Quitting Iran Deal a Bad Idea But Not End of World, Rice Says

(Bloomberg) -- Former Secretary of State Condoleezza Rice said pulling out of the Iran nuclear deal would send a message that the U.S. doesn’t stick to its commitments but wouldn’t be devastating to national security.

“I would probably stay in it because once you’re in an agreement, you don’t want to send the signal that the United States just turns its back on agreements that are there," Rice said during an interview Wednesday on Bloomberg Television’s “The David Rubenstein Show: Peer-to-Peer Conversations.” But, she added, it “won’t be the end of the world" if President Donald Trump withdraws from the agreement reached with Iran and six world powers, she said.

Rice, a Republican who served under Presidents George H.W. Bush and George W. Bush, made her comments as the Trump administration weighs a May 12 deadline for withdrawing from or remaining in the nuclear agreement. Secretary of State Mike Pompeo said Wednesday that the U.S. is considering next steps for the “flawed” deal. Trump has called the agreement “insane” and the “worst deal ever.”

While the president says no final decision has been made, the administration has in recent days signaled it’s more likely to leave the agreement, rebutting criticism that doing so would set a bad example just as the White House prepares for a summit with North Korea’s leader. Officials, including Trump, praised a presentation on Tuesday by Israeli Prime Minister Benjamin Netanyahu, who said newly obtained intelligence shows Iran lied in denying it was developing a nuclear weapons program in 1999-2003.

Netanyahu’s Documents

Rice -- who said she opposed the nuclear deal when it was reached during President Barack Obama’s administration -- echoed backers of the agreement, including Obama’s Secretary of State John Kerry, in saying that the information detailed by Netanyahu either wasn’t new.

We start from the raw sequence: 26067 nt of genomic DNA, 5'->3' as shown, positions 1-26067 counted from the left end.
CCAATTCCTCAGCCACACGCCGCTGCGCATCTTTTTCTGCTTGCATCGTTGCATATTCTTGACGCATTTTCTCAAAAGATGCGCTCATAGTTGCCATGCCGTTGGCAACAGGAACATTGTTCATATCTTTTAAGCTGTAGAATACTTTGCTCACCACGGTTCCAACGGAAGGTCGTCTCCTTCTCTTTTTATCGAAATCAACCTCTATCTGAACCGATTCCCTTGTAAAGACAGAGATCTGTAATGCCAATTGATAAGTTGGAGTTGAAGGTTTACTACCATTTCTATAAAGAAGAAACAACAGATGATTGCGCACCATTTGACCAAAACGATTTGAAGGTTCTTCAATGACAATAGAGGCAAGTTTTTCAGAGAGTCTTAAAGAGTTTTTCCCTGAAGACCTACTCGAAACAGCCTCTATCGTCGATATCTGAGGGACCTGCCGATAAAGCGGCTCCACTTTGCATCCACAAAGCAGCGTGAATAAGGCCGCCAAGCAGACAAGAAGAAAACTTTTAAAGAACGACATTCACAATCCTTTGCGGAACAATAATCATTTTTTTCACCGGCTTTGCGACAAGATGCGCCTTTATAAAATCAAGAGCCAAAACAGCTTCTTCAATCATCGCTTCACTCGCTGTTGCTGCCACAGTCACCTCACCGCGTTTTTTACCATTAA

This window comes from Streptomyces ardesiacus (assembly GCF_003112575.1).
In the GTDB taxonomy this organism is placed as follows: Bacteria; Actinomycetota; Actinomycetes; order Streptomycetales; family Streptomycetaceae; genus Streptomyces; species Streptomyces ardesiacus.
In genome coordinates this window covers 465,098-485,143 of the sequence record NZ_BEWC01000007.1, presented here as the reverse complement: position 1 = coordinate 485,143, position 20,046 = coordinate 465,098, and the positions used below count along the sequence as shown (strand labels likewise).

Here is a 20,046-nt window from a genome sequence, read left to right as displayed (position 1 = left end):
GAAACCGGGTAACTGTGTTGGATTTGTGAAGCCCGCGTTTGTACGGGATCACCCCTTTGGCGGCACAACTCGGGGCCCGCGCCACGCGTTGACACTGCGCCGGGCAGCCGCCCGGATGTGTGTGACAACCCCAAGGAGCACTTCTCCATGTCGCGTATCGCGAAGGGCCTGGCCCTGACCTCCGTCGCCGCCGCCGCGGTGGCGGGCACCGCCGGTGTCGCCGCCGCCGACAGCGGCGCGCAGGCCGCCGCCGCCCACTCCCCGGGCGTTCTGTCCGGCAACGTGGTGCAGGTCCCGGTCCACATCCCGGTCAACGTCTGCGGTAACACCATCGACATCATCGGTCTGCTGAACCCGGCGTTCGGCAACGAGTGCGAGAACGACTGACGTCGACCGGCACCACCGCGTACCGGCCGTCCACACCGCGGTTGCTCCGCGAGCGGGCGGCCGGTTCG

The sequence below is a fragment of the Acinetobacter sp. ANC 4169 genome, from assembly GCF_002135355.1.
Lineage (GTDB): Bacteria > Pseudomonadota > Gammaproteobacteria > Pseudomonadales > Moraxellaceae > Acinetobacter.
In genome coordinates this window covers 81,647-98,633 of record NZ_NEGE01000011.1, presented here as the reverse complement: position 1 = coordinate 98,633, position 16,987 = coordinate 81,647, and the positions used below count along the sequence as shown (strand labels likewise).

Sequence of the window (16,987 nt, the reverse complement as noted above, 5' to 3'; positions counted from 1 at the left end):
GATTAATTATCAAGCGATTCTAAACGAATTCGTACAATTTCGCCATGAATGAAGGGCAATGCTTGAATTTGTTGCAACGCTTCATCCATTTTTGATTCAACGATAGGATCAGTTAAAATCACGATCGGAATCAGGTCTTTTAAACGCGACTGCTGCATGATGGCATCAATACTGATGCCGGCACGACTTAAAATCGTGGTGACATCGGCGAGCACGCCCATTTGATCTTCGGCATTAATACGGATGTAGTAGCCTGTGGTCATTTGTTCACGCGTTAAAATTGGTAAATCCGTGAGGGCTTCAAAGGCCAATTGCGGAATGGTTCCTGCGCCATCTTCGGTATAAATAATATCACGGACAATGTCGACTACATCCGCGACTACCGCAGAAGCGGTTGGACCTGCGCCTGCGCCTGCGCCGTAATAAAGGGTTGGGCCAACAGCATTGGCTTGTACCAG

“While there was no new information in the Israeli dossier that Prime Minister Netanyahu just put out, there was information that shows a deepening concern about what the Iranians actually told the International Atomic Energy Agency at the beginning,” Rice said.

Rice, 63, who currently serves in a number of roles at Stanford University, also warned officials in the Trump administration to be wary of problems that could spring up during negotiations with North Korea over denuclearizing the Korean peninsula.

The administration has “set the table pretty well" for negotiations, according to Rice, and "they’ve got a chance" to strike a deal with Kim Jong Un’s regime. But the country has a history of coming to the table when squeezed by sanctions and then not following through on actions, she added.

Rice, who was part of the national security team that responded to the Sept. 11, 2001, terrorist attacks and later advocated for the American invasion of Iraq in 2003, said she didn’t regret the decision to attack the Middle East nation, overthrowing Saddam Hussein.

"The thing I would do differently is how we rebuilt Iraq," she said. "I wish we hadn’t left in 2011."

She said she had no plans to return to government and wouldn’t run for office, even though she’s frequently been mentioned as a presidential or vice presidential candidate.

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